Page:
Grace of Monaco opened the Cannes Film Festival last night, and by all accounts, it was a horrible thing to endure.

The film about Grace Kelly — starring Nicole Kidman and Tim Roth, and directed by Olivier Dahan, who lensed La Vie en Rose — has already stirred up a shitload of controversy. Some weird stuff went down with producer Harvey Weinstein, and Grace Kelly's living relatives are outraged and boycotting the film.

And now critics have weighed in, and the movie is being torn apart like a gazelle in lion country.

Scott Founas of Variety calls it a "cardboard and frequently cornball melodrama" and writes:

Handsomely produced but as dramatically inert as star Nicole Kidman's frigid cheek muscles

The Telegraph's Robbie Collin calls the film a "fantastically silly melodrama," accuses the script of being "thoroughly awful" and says:

[I]t played to an audience of international critics, who even by the end of the first scene had started curling up, like startled armadillos, into tight little balls of embarrassment.

Stephen Dalton of The Hollywood Reporter calls it a "stale wedding cake of pomp and privilege" and writes, "It is even possible to make a boring film out of this rich, juicy, gossipy material? It would seem so." He continues:


Grace of Monaco is a stiff, stagey, thuddingly earnest affair that has generated far more drama offscreen than on…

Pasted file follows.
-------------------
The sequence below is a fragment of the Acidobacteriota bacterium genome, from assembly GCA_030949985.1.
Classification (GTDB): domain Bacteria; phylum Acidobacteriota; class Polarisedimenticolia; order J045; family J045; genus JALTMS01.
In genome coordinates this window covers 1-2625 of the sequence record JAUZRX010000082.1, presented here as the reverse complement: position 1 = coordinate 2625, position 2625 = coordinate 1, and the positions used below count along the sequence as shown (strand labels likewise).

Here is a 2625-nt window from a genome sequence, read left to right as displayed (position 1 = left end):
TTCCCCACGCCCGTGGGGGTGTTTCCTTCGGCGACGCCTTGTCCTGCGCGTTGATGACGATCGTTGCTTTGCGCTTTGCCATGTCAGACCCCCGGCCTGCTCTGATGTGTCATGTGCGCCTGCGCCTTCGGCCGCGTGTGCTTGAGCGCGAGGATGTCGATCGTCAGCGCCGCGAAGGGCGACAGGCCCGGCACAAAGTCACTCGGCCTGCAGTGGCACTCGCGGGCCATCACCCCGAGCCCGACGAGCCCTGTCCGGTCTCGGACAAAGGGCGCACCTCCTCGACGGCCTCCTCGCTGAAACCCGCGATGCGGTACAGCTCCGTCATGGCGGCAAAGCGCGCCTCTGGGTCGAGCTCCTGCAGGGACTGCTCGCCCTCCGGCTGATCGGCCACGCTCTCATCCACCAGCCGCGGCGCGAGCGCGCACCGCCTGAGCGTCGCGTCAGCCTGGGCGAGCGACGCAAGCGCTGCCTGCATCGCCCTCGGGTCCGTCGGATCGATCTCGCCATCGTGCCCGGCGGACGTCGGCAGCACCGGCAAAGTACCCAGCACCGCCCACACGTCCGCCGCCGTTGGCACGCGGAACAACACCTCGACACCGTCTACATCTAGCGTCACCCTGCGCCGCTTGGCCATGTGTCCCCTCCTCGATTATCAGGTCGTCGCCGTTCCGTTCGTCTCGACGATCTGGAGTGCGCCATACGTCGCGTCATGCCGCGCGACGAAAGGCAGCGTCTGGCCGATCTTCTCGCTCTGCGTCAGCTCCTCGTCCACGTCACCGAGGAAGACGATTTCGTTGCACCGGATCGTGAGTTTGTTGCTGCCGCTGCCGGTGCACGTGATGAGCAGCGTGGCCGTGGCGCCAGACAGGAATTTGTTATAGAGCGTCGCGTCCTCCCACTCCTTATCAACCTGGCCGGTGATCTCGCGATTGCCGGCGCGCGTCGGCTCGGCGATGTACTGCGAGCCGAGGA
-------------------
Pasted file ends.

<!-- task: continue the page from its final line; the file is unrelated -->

Dahan's film merely replaces one simplistic, reverential facade with another. Indeed, the Shrek movies deconstruct fairy-tale conventions with much more depth and wit than this dreary parade of lifeless celebrity waxworks. The real problem here is not the shameless blurring of fact and fiction, but how unforgivably dull it all seems.

Writing for The Guardian, Peter Bradshaw seems personally offended by the movie, calling it a "breathtaking catastrophe" and "dreadful." And that's not all:

It is a film so awe-inspiringly wooden that it is basically a fire-risk. The cringe-factor is ionospherically high. A fleet of ambulances may have to be stationed outside the Palais to take tuxed audiences to hospital afterwards to have their toes uncurled under general anaesthetic.

He goes on!

The resulting film about this fantastically boring crisis is like a 104-minute Chanel ad, only without the subtlety and depth…

Meanwhile, the Daily Mail has a headline which reads, "Nicole's princess of Monaco airbrushes history... and all of her wrinkles!"

All the fancy people in fancy dresses sat through the movie yesterday, and the L.A. Times reports:

Opening night films at this festival tend to generate prolonged standing ovations, but the clapping for "Grace" was polite and relatively brief.

In addition, producer Harvey Weinstein did not attend, but issued a statement:

"My wife Georgina and I have been in Jordan visiting two Syrian refugee camps, Al Zaatri yesterday and Azraq today."

Ouch. When a Hollywood bigwig would rather be in a refugee camp, you know the movie sucks.